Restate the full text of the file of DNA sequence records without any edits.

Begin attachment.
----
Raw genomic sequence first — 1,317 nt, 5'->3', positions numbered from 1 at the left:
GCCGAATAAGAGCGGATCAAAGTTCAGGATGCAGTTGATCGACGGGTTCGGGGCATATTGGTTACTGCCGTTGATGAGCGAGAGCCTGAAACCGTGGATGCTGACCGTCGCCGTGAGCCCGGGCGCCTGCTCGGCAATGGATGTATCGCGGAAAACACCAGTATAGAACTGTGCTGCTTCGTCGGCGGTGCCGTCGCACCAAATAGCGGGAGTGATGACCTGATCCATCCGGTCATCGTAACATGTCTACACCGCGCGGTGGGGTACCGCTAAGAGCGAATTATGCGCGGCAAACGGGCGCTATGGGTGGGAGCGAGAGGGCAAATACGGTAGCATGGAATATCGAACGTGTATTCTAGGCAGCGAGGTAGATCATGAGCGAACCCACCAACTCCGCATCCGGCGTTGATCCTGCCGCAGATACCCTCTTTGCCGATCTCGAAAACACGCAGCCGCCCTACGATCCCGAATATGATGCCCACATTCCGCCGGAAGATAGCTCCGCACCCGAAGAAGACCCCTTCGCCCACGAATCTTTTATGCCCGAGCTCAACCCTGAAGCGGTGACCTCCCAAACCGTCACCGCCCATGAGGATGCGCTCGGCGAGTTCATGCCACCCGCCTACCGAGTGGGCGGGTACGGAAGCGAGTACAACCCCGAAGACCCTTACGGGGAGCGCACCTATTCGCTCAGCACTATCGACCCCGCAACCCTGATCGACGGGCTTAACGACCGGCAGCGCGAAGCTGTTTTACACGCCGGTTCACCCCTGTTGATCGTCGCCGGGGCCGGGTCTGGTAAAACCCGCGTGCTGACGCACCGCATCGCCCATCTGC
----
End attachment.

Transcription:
Raw genomic sequence first — 1,317 nt, 5'->3', positions numbered from 1 at the left:
GCCGAATAAGAGCGGATCAAAGTTCAGGATGCAGTTGATCGACGGGTTCGGGGCATATTGGTTACTGCCGTTGATGAGCGAGAGCCTGAAACCGTGGATGCTGACCGTCGCCGTGAGCCCGGGCGCCTGCTCGGCAATGGATGTATCGCGGAAAACACCAGTATAGAACTGTGCTGCTTCGTCGGCGGTGCCGTCGCACCAAATAGCGGGAGTGATGACCTGATCCATCCGGTCATCGTAACATGTCTACACCGCGCGGTGGGGTACCGCTAAGAGCGAATTATGCGCGGCAAACGGGCGCTATGGGTGGGAGCGAGAGGGCAAATACGGTAGCATGGAATATCGAACGTGTATTCTAGGCAGCGAGGTAGATCATGAGCGAACCCACCAACTCCGCATCCGGCGTTGATCCTGCCGCAGATACCCTCTTTGCCGATCTCGAAAACACGCAGCCGCCCTACGATCCCGAATATGATGCCCACATTCCGCCGGAAGATAGCTCCGCACCCGAAGAAGACCCCTTCGCCCACGAATCTTTTATGCCCGAGCTCAACCCTGAAGCGGTGACCTCCCAAACCGTCACCGCCCATGAGGATGCGCTCGGCGAGTTCATGCCACCCGCCTACCGAGTGGGCGGGTACGGAAGCGAGTACAACCCCGAAGACCCTTACGGGGAGCGCACCTATTCGCTCAGCACTATCGACCCCGCAACCCTGATCGACGGGCTTAACGACCGGCAGCGCGAAGCTGTTTTACACGCCGGTTCACCCCTGTTGATCGTCGCCGGGGCCGGGTCTGGTAAAACCCGCGTGCTGACGCACCGCATCGCCCATCTGC